The Fernandez administration set up the country’s first directorate on economy, equality and gender and is crafting policies targeting structural issues underlying economic disparities between men and women.
To that end, the directorate published a report last year that found that “care work” — paid domestic labour and unpaid household tasks — accounts for 16 percent of total economic output, more than either industry (13.2 percent) or commerce (13 percent).
“The most interesting thing for me, and that I think is notable, is that this policy defines women’s caregiving as something that should be recognised and valued as if it was an employment contribution,” Ana Arias, a social worker and University of Buenos Aires professor, told Al Jazeera.
“We can question whether it’s enough,” she added. “I think one year per child is too little, but the path this opens up is important.”
The new programme is more permanent than past efforts to help redress Argentina’s retirement savings gender gap and is similar to one launched in Uruguay in 2009, which enabled women to claim up to five years of contributions for childcare work.
The Center for the Implementation of Public Policies for Equity and Growth (CIPPEC), a Buenos Aires-based think-tank, analysed the impact of the new policy by dividing the female workforce into three groups: women who worked in formal jobs and were able to pay for childcare or had family members to rely on; women whose work was fragmented or more precarious and had a harder time enlisting childcare; and women who had little or no formal jobs, and had to spend the bulk of their time caring for children and other household tasks.
The analysis concluded that the new programme will benefit that middle tranche of workers the most.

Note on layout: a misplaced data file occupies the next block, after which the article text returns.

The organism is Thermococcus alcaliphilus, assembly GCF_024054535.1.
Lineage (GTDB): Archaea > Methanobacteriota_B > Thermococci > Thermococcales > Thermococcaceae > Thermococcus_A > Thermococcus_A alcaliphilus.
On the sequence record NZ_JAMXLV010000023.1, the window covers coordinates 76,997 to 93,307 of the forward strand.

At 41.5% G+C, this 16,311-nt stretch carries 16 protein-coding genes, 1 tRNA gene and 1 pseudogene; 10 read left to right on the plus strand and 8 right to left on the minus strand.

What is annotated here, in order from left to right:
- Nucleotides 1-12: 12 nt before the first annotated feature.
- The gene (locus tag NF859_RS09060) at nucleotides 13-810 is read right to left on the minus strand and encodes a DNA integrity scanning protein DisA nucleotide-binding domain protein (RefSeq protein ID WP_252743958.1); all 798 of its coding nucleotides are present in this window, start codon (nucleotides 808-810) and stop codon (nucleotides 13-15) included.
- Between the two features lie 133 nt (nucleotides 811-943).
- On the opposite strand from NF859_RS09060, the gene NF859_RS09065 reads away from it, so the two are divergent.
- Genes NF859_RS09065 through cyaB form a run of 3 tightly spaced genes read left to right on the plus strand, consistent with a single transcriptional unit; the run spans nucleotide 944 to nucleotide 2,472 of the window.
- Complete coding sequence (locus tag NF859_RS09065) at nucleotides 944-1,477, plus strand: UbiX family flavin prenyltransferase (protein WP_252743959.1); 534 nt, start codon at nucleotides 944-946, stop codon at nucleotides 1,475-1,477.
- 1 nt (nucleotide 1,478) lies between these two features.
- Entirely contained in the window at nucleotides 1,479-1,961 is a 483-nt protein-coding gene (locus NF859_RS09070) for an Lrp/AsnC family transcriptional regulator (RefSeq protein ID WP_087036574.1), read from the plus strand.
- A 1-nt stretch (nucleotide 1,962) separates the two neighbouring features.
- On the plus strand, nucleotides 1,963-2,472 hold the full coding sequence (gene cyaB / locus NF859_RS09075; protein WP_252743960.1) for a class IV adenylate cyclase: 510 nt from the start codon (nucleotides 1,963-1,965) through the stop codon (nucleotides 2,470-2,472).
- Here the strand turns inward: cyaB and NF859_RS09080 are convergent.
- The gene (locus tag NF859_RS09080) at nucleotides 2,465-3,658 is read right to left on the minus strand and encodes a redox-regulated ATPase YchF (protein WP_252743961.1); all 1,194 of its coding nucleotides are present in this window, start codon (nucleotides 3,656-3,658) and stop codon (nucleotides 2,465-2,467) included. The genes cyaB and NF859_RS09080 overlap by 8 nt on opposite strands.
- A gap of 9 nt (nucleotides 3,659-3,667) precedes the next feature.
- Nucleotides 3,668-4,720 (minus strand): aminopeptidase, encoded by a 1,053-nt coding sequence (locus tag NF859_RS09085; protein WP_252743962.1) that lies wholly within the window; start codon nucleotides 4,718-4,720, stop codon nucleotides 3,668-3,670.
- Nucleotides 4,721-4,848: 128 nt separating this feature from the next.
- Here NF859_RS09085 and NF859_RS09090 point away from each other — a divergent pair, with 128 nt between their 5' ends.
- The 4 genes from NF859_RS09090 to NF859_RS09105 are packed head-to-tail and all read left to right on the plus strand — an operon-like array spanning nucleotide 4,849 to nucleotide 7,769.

“That could be someone who mostly worked in the formal sector, and then left for a few years to take care of children and returned,” Luciana Petrone, coordinator of social protection projects at CIPPEC, told Al Jazeera. “But at the same time, there are a lot of women that even with this measure are not going to access the general [pension] scheme.”
CIPPEC’s findings suggest that most women who are approaching retirement age are in that most vulnerable group, given some 60 percent of women between the ages of 55 and 59 have less than five years’ worth of contributions.
Fixing structural issues
Petrone says that while the new initiative will improve retirement prospects for a segment of Argentine women, the structural issues that created the problem in the first place still remain.
To fix them, she says other policies that incentivise men and women to share caregiving responsibilities — such as making paternity leave as robust as maternity leave — are necessary.
“In Argentina, and in Latin America, it’s a bit more complex because it’s not just that women participate less in the workforce, but that they are working in more informal conditions,” Petrone said.
“So if we are able to increase the participation of women in the workforce, but the jobs are precarious or of a lower quality, you’re going to keep having these issues,” she added.
For Suarez, who has had registered employment with pension contributions since 2011, the new ANSES programme will definitely help to ease her financial burdens as she ages. But she will still need to keep working for the rest of her life.
“Although I worked, everything that had to do with my children – taking them to the doctors, getting them vaccines, – I took care of that stuff alone,” she said. “I was the one who was responsible for the children.”